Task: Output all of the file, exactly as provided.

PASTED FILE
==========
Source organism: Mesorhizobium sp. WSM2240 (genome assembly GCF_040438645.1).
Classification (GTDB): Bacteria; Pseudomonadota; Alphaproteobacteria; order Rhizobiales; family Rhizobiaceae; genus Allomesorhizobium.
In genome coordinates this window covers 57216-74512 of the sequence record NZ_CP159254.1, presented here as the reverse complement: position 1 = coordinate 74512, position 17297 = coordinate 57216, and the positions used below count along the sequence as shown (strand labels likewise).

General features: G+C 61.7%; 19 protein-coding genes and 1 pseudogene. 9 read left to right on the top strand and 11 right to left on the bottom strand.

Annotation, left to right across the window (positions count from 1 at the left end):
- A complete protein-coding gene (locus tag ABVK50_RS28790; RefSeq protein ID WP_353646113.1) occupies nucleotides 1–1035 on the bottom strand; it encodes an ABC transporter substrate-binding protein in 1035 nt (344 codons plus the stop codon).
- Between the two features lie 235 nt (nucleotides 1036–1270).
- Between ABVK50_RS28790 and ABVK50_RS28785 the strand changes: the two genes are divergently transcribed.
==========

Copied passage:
Source organism: Mesorhizobium sp. WSM2240 (genome assembly GCF_040438645.1).
Classification (GTDB): Bacteria; Pseudomonadota; Alphaproteobacteria; order Rhizobiales; family Rhizobiaceae; genus Allomesorhizobium.
In genome coordinates this window covers 57216-74512 of the sequence record NZ_CP159254.1, presented here as the reverse complement: position 1 = coordinate 74512, position 17297 = coordinate 57216, and the positions used below count along the sequence as shown (strand labels likewise).

General features: G+C 61.7%; 19 protein-coding genes and 1 pseudogene. 9 read left to right on the top strand and 11 right to left on the bottom strand.

Annotation, left to right across the window (positions count from 1 at the left end):
- A complete protein-coding gene (locus tag ABVK50_RS28790; RefSeq protein ID WP_353646113.1) occupies nucleotides 1–1035 on the bottom strand; it encodes an ABC transporter substrate-binding protein in 1035 nt (344 codons plus the stop codon).
- Between the two features lie 235 nt (nucleotides 1036–1270).
- Between ABVK50_RS28790 and ABVK50_RS28785 the strand changes: the two genes are divergently transcribed.